I need to measure torque output of a PM DC electric motor. My plan was to use a current clamp to log the current vs time, a voltmeter to measure volts vs time, and an encoder to log rpm vs time. Then I would use the equation T = (7.0429*I*V)/n to get torque vs time. Where T is torque in ft-lb, I is current in A, V is voltage in V, and n is angular velocity in RPM. This comes from the link between power, torque, and rpm, and the 7.0429 is just to get units of ft-lb. I don't have the efficiency and I can't get the stall or free load values because its installed in a machine. I do have a plot of RPM vs torque and Amps vs torque on the same plot. Can I use this to back out torque values as I log current and rpm?
Keep it simple. To measure the torque simply create a transversal arm attached to the motor using a known length. Let the whole motor free to turn (not the shaft, the outside case) along with the attached arm. The arm tip, opposed to where it's attached to the motor, can then be placed on a balance. You can measure the torque now using the balance measure and the arm length.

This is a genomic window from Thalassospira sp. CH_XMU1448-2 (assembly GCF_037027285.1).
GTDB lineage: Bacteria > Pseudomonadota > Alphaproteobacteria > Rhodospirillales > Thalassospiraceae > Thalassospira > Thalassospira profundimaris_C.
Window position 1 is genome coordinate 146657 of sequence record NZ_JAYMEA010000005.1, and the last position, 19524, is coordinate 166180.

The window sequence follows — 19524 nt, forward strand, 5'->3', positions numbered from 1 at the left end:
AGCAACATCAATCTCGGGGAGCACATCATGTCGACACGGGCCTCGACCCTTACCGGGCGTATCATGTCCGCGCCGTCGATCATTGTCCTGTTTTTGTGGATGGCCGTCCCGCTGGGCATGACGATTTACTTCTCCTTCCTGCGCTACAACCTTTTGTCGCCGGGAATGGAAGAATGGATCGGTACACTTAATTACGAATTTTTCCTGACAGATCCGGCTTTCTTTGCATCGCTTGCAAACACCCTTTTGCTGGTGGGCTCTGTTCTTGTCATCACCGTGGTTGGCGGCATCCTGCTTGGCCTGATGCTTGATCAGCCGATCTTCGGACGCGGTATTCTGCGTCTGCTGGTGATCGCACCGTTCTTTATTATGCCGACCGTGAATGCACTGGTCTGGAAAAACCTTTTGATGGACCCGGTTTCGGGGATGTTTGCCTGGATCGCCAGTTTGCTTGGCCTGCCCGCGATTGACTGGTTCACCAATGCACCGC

For example: if length = 0,3m and the balance indicates 100g than your net torque at the specific engine speed equals 0,1Kg x 9,8m/s^2 x 0,3m, in N.m
Be sure to calculate the arm length considering the motor center point to the arm point that touches the balance.
If you can calculate input power vs. speed, then extrapolate to estimate input power and current at stall, that would give you I squared R losses vs current. From that you can calculate a resistance value including brushes and commutator. You could then calculate I squared R losses at any speed and subtract from input power to get a closer value for mechanical power. Without no-load data to determine friction and windage losses, you probably can not get any closer than that to mechanical output power and torque.